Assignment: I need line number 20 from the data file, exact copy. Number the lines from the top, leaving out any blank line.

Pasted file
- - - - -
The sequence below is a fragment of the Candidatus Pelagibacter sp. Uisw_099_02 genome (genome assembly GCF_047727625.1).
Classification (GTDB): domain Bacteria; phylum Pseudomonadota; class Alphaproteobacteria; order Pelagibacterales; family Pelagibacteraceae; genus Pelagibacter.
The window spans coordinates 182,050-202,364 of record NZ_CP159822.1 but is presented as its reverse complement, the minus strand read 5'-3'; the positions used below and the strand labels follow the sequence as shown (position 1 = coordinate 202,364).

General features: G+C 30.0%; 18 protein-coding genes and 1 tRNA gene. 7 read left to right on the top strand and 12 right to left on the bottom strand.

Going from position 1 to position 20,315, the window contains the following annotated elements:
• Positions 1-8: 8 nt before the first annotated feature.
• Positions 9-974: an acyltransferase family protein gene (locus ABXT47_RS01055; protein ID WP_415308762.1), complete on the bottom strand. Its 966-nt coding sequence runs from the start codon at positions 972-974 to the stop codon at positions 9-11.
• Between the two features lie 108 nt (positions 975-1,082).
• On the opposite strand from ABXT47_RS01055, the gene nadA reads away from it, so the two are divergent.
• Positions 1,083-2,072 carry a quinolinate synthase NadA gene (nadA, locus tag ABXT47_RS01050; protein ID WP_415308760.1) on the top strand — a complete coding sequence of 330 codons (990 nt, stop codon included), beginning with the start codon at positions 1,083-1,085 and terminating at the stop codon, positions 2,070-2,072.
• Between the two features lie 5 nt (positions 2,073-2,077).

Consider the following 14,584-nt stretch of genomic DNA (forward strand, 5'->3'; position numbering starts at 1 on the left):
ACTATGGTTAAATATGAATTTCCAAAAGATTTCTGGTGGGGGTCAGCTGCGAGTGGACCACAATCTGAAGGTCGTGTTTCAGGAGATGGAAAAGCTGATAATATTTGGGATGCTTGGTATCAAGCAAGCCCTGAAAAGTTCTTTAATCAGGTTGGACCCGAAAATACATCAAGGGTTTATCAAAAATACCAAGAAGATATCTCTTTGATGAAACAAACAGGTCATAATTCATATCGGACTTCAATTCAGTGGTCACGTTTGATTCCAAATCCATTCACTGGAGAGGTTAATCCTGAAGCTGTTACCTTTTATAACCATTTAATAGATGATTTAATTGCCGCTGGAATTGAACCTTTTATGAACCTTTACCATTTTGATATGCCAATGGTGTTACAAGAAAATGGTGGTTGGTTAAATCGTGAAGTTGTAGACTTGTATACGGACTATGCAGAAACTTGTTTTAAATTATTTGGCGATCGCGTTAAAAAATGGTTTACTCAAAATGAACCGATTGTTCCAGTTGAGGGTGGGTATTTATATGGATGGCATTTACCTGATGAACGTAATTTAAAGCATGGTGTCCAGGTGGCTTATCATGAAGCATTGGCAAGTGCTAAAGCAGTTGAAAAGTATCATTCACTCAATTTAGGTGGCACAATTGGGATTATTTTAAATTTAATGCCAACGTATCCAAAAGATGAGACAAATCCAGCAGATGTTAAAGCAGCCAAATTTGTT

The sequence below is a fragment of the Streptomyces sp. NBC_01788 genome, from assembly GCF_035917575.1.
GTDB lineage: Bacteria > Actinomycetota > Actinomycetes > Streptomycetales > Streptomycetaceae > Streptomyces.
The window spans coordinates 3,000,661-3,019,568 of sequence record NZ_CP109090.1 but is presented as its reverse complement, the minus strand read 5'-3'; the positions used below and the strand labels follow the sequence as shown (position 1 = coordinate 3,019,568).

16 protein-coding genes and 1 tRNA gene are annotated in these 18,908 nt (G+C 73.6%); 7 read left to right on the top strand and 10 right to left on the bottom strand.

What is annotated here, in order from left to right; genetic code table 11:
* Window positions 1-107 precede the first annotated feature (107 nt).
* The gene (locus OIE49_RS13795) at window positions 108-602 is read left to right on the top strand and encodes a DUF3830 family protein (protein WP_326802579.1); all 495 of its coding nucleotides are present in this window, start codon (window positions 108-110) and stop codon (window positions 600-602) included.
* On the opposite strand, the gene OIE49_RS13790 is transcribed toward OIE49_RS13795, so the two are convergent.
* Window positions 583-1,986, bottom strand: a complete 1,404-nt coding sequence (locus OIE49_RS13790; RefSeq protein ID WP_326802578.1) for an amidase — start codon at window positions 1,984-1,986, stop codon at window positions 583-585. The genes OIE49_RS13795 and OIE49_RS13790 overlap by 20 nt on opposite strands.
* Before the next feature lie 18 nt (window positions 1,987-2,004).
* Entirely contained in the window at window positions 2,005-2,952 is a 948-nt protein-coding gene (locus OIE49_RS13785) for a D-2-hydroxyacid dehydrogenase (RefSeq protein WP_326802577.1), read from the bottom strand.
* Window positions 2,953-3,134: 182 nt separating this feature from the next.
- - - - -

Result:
* The gene (locus OIE49_RS13795) at window positions 108-602 is read left to right on the top strand and encodes a DUF3830 family protein (protein WP_326802579.1); all 495 of its coding nucleotides are present in this window, start codon (window positions 108-110) and stop codon (window positions 600-602) included.